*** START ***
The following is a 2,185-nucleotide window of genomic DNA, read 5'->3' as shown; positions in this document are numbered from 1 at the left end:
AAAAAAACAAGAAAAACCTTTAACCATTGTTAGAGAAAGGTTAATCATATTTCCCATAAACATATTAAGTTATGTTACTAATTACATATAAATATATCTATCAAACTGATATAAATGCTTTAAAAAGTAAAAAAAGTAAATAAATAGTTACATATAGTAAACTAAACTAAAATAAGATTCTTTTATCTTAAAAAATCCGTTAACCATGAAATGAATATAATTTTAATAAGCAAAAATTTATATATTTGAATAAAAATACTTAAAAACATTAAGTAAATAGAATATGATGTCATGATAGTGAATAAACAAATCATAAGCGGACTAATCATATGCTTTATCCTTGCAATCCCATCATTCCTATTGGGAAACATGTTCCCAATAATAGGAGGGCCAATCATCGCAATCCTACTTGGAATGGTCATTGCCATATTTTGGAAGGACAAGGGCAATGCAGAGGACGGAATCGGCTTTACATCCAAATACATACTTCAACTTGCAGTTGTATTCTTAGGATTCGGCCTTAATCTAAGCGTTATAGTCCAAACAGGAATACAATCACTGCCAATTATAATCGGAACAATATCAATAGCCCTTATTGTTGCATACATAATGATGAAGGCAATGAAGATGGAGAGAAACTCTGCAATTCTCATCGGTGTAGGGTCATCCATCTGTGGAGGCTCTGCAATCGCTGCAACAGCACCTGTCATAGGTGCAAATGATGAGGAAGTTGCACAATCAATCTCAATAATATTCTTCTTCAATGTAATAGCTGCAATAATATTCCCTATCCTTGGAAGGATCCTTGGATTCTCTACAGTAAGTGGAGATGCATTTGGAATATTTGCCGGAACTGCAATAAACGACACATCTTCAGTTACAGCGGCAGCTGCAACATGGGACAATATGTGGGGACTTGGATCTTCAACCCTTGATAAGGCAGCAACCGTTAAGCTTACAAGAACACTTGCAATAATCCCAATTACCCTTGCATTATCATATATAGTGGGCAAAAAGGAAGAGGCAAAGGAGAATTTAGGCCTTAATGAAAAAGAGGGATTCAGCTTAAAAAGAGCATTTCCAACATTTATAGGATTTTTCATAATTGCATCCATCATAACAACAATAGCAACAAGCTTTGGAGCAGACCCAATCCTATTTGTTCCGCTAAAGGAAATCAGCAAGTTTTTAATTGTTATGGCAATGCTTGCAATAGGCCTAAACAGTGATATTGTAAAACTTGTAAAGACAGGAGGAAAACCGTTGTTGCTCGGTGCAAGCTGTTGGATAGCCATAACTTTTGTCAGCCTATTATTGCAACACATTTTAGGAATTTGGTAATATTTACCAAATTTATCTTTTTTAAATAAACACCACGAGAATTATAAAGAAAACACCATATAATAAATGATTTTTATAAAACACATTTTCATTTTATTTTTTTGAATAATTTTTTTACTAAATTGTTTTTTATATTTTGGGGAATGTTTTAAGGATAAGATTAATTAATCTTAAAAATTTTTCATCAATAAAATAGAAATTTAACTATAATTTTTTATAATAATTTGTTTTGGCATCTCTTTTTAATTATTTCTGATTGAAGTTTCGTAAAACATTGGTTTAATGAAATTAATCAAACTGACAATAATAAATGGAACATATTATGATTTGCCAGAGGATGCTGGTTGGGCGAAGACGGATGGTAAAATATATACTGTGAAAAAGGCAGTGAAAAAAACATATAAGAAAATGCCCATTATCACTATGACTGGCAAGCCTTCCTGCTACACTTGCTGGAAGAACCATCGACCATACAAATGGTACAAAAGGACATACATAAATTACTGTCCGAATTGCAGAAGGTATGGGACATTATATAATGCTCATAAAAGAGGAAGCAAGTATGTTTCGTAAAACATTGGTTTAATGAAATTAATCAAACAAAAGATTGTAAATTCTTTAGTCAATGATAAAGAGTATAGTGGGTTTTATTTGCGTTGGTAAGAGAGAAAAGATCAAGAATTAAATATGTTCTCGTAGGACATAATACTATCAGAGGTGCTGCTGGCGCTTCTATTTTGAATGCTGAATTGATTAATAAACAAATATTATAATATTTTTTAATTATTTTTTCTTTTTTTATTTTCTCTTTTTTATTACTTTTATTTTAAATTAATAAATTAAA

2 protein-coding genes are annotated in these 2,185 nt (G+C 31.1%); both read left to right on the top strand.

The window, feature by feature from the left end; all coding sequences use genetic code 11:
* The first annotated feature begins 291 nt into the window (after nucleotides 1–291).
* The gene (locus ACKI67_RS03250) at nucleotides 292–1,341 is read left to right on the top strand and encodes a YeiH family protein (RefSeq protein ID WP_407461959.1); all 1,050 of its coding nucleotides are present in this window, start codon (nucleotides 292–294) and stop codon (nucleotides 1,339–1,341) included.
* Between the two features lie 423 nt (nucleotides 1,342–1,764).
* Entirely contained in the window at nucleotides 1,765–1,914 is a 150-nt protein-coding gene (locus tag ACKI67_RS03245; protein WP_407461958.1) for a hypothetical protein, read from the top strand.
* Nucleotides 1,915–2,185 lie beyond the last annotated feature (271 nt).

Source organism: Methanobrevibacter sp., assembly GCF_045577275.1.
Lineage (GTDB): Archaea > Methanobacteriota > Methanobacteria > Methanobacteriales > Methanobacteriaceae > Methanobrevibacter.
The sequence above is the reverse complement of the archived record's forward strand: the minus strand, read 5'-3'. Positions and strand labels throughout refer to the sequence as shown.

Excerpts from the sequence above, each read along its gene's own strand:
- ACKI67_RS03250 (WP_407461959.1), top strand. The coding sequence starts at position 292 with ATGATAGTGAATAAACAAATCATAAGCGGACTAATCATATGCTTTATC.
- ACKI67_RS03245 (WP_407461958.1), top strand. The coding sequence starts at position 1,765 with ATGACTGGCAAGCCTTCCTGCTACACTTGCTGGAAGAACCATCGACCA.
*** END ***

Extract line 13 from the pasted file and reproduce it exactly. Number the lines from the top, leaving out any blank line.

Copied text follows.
Excerpts from the sequence above, each read along its gene's own strand: